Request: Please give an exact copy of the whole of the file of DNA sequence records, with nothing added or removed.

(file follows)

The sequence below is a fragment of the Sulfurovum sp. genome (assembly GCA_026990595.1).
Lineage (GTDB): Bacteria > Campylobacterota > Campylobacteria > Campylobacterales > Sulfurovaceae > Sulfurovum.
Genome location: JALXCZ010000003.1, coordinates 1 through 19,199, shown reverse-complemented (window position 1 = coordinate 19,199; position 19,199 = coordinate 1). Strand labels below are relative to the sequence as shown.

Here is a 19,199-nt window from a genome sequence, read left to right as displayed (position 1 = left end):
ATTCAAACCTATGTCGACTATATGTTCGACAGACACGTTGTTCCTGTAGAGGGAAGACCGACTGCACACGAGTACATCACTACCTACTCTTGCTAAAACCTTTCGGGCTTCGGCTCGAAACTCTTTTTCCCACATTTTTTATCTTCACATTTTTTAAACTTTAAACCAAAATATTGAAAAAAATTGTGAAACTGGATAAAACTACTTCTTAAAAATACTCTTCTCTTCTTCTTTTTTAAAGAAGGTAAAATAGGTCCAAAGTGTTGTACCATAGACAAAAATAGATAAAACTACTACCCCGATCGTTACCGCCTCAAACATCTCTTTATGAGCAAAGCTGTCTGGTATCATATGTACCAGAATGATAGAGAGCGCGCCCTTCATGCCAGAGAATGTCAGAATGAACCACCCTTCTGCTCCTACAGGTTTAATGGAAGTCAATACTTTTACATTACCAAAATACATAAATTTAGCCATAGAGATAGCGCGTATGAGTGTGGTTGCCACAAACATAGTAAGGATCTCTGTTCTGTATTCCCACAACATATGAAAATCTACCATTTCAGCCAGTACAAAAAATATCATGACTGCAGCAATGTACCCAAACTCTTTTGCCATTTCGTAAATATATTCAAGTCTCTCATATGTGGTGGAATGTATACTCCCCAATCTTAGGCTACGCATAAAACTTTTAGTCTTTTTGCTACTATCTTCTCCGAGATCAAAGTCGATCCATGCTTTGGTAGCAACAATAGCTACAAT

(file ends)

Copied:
The sequence below is a fragment of the Sulfurovum sp. genome (assembly GCA_026990595.1).
Lineage (GTDB): Bacteria > Campylobacterota > Campylobacteria > Campylobacterales > Sulfurovaceae > Sulfurovum.
Genome location: JALXCZ010000003.1, coordinates 1 through 19,199, shown reverse-complemented (window position 1 = coordinate 19,199; position 19,199 = coordinate 1). Strand labels below are relative to the sequence as shown.

Here is a 19,199-nt window from a genome sequence, read left to right as displayed (position 1 = left end):
ATTCAAACCTATGTCGACTATATGTTCGACAGACACGTTGTTCCTGTAGAGGGAAGACCGACTGCACACGAGTACATCACTACCTACTCTTGCTAAAACCTTTCGGGCTTCGGCTCGAAACTCTTTTTCCCACATTTTTTATCTTCACATTTTTTAAACTTTAAACCAAAATATTGAAAAAAATTGTGAAACTGGATAAAACTACTTCTTAAAAATACTCTTCTCTTCTTCTTTTTTAAAGAAGGTAAAATAGGTCCAAAGTGTTGTACCATAGACAAAAATAGATAAAACTACTACCCCGATCGTTACCGCCTCAAACATCTCTTTATGAGCAAAGCTGTCTGGTATCATATGTACCAGAATGATAGAGAGCGCGCCCTTCATGCCAGAGAATGTCAGAATGAACCACCCTTCTGCTCCTACAGGTTTAATGGAAGTCAATACTTTTACATTACCAAAATACATAAATTTAGCCATAGAGATAGCGCGTATGAGTGTGGTTGCCACAAACATAGTAAGGATCTCTGTTCTGTATTCCCACAACATATGAAAATCTACCATTTCAGCCAGTACAAAAAATATCATGACTGCAGCAATGTACCCAAACTCTTTTGCCATTTCGTAAATATATTCAAGTCTCTCATATGTGGTGGAATGTATACTCCCCAATCTTAGGCTACGCATAAAACTTTTAGTCTTTTTGCTACTATCTTCTCCGAGATCAAAGTCGATCCATGCTTTGGTAGCAACAATAGCTACAAT